7. bookwormde

    bookwormde <font color=darkorchid>Heading out now, another ad

    Joined:
    Mar 16, 2008
    Messages:
    5,602
    I agree by this age he should be well versed in his genetics and the gifts and challenges that they create and how they are interrelated.

    If not he is likely to be suffering from anxiety and insecurity that can be debilitating at times.

    How is his social skills curriculum going at school?

    A great book for him to read would be genius genes (Obrien), which is available on Amazon
     
  8. SmallWorld71

    SmallWorld71 DIS Veteran

    Joined:
    Feb 10, 2007
    Messages:
    5,173
    Thank-you for the book recommendation. :)

    I don't know a ton about what kinds of services he is receiving at school. I got involved back when he was in K and the school did not want to offer anything and helped brother and SIL fight for services. After that, he did really well for a long time, so I pretty much stayed out of it. Middle School has been one problem after the next though, and I may have to push my way in again. Brother and SIL are very caring people and want what's best for nephew, but they are not the argumentative/ fighter type and have a hard time pushing for services. It's a fine line I walk between being the caring aunt and the pushy big sister/ SIL!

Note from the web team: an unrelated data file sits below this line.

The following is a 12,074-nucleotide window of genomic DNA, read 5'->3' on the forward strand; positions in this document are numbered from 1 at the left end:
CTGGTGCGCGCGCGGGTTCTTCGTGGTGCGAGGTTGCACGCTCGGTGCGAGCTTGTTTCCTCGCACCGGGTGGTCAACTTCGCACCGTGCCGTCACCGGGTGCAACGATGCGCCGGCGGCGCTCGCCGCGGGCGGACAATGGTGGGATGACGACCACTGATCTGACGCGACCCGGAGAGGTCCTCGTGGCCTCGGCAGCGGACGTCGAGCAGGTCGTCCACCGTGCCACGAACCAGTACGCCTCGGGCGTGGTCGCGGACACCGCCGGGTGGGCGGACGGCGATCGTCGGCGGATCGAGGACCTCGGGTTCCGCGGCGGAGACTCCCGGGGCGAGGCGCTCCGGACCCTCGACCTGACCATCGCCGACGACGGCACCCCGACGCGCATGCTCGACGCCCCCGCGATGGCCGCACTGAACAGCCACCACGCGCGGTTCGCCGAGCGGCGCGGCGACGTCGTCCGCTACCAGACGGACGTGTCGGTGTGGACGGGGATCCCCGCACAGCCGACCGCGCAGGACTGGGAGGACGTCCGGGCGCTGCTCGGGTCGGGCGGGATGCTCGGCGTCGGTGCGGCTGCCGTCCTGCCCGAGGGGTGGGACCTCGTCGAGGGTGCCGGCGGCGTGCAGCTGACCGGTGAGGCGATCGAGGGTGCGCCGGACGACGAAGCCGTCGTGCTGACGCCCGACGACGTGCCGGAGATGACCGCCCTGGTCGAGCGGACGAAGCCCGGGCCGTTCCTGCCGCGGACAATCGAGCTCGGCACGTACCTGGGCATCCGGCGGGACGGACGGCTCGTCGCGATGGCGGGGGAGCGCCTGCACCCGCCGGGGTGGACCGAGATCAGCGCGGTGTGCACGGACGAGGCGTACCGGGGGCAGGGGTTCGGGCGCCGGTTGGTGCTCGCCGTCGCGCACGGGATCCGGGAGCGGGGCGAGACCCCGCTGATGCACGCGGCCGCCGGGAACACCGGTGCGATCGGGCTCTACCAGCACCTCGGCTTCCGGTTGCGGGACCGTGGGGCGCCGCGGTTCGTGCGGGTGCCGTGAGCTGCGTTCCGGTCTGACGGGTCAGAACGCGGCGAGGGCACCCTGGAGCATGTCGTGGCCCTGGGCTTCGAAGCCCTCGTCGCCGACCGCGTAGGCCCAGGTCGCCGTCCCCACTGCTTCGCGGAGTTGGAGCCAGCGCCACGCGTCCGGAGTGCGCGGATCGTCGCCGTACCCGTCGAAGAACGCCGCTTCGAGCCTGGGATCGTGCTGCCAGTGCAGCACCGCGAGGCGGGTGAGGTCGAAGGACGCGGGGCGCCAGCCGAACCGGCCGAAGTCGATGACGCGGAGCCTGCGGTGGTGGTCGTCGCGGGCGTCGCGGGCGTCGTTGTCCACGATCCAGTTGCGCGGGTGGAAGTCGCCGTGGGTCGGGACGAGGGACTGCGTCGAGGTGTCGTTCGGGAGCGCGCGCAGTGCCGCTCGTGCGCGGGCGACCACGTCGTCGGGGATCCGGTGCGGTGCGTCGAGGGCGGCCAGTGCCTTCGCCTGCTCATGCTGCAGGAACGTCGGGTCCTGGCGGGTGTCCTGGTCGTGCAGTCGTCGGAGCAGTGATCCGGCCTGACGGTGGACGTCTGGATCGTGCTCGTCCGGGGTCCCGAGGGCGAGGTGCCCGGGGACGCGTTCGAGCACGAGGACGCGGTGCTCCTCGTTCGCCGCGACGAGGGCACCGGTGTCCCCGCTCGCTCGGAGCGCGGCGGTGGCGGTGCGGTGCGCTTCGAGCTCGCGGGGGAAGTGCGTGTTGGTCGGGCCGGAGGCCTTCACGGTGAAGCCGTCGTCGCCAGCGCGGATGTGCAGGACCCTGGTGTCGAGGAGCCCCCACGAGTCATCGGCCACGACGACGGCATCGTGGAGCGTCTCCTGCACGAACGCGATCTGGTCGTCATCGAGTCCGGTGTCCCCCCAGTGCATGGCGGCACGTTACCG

9. BusyMom2Three

    BusyMom2Three Mouseketeer

    Joined:
    Aug 3, 2008
    Messages:
    427
    I would read John Elder Robison's books yourself before giving them to your nephew. I love him and his brother Augusten Burroughs (who wrote Running with Scissors), but their books are definitely aimed at an adult audience. Augusten's are much more intense (I would never let my kids read him, although I do), but John Elder's book _Look Me in the Eye_ also contains drugs, sex, profanity, etc. To each their own; I just thought I would mention it. :)
     
  10. SmallWorld71

    SmallWorld71 DIS Veteran

    Joined:
    Feb 10, 2007
    Messages:
    5,173
    Thanks for the info. :goodvibes
     
  11. bookwormde

    bookwormde <font color=darkorchid>Heading out now, another ad

    Joined:
    Mar 16, 2008
    Messages:
    5,602
    My DS AS is in 7th grade now, 6th was not not bad since he had to teachers who "got it", not so much this year.

    The social complexity grows quickly at this age an they needs a robust social skills curriculum to keep up.

    It is not uncommon for some parents of AS kids to have some struggles too with their contributing genetics if they never became "self aware". Often they learn a lot through their kids, I know I sure did.

    bookwormde
     
  12. SmallWorld71

    SmallWorld71 DIS Veteran

    Joined:
    Feb 10, 2007
    Messages:
    5,173
    Makes sense.:thumbsup2
     

Share This Page